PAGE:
The NodeMCU has 11 usable digital (9 if two pins are used as TX/RX) and only 1 analog pin, although here it is worth noting that the single analog pin can be multiplexed and several sensors can be connected with it. It costs around $8- $10 in retail.

 

All the three boards support SPI (Serial Peripheral Interface) and I2C (Inter IC) Bus. The SPI bus allows for simple, high speed interfacing of sensors while I2C allows 100s of sensors to be connected using only two wires!

NodeMCU ESP8266 is the most popular Wi-Fi module to be used to make Iot applications, here are some NodeMCU based practical applications.

 

Node MCU Pinout Diagram

 

Hardware Specifications of Raspberry Pi Zero, Arduino Nano and NodeMCU

The Raspberry Pi Zero W has a Broadcom BCM2835 SoC which runs at a stock clock speed of 1 GHz and has 512 MB of RAM. Needless to say this is probably overkill for most IoT based projects. The processing power of the Pi Zero can be put to good use if the data needs to be 'processed' locally instead of just being sent to the cloud. The Zero W can run a full version of Linux and by extension, Python. It can even run implement machine learning in a limited fashion. All this comes at a cost however, the Pi Zero W requires a 5V, 2A power supply which means it can chew through even a large battery pretty quickly. It idles at ~170 mW of power and cannot be started immediately (It has to boot up, which can take about 30 seconds). It has built in Bluetooth and Wifi.

 

The Arduino Nano does not have Bluetooth or Wifi by default. But because it has such a low power draw of 0.17 mW at idle condition and roughly 1.4 W at full load, and adding to the fact that by programming it to enter 'deep sleep' mode and making it 'wake up' only at certain set intervals, it can be powered by as little as a coin cell for over a year. Networking can be provided by HC-05 Bluetooth modules or with standalone ESP8266EX modules (Note: The ESP modules can also be used on their own as microcontrollers, but without the benefit of a development board it requires considerably more effort to set up).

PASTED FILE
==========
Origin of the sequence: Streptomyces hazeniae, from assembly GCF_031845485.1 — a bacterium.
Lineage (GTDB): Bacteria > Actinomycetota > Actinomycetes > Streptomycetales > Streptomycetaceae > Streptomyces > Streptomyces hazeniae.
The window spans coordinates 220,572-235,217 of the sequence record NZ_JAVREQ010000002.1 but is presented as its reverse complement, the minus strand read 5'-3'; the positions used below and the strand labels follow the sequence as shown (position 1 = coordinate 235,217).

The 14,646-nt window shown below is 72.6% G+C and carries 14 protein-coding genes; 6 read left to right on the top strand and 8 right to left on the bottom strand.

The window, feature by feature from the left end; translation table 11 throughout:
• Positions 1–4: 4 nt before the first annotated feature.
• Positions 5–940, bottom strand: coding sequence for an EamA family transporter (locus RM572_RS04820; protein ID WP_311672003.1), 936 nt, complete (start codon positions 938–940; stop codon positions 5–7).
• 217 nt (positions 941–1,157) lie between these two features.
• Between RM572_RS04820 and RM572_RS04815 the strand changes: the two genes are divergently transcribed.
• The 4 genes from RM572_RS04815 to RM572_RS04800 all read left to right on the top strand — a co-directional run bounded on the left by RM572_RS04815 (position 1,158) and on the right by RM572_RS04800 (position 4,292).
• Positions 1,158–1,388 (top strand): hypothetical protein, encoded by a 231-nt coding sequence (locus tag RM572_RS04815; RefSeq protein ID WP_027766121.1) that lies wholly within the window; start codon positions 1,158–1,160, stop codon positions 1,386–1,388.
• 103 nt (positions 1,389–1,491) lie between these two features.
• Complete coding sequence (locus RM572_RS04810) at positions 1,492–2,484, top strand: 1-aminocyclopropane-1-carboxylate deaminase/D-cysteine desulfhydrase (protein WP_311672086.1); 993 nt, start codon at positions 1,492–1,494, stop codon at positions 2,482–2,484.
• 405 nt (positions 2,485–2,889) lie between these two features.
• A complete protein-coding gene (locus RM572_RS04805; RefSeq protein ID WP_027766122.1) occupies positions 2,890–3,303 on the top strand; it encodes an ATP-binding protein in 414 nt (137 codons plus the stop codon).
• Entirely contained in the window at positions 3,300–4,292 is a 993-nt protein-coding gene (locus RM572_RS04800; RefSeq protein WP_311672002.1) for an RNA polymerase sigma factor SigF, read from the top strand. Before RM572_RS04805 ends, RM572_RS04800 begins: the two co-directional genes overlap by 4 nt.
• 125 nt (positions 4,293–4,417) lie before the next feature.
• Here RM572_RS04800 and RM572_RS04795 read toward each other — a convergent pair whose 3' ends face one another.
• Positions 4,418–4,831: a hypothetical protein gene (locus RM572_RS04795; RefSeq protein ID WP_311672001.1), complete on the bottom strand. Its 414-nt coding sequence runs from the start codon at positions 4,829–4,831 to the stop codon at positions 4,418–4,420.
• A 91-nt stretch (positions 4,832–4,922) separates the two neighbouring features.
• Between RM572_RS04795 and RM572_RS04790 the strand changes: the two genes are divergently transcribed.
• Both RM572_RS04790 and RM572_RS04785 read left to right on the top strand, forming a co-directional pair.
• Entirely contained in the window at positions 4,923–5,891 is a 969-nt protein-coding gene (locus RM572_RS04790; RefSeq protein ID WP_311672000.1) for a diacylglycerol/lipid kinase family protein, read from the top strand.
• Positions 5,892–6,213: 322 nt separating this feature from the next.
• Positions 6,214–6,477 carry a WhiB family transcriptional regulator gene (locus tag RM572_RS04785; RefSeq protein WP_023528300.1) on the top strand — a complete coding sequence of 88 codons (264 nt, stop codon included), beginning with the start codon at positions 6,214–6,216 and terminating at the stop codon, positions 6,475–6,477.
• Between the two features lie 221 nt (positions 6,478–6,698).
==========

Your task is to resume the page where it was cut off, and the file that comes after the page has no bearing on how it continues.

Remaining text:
The NodeMCU is a veritable beast when compared to other microcontrollers. It runs at a stock clock speed of 80-160 MHz and can be run at clock speeds upto 160 MHz. It includes Wifi by default. The module consumes around 170 mW of power typically and has three 'sleep modes' called light sleep, medium sleep and deep sleep. With a few hacks, some users have been able to get the NodeMCU's idle power consumption to less than 1mW.

 

Community Support and Closing Remarks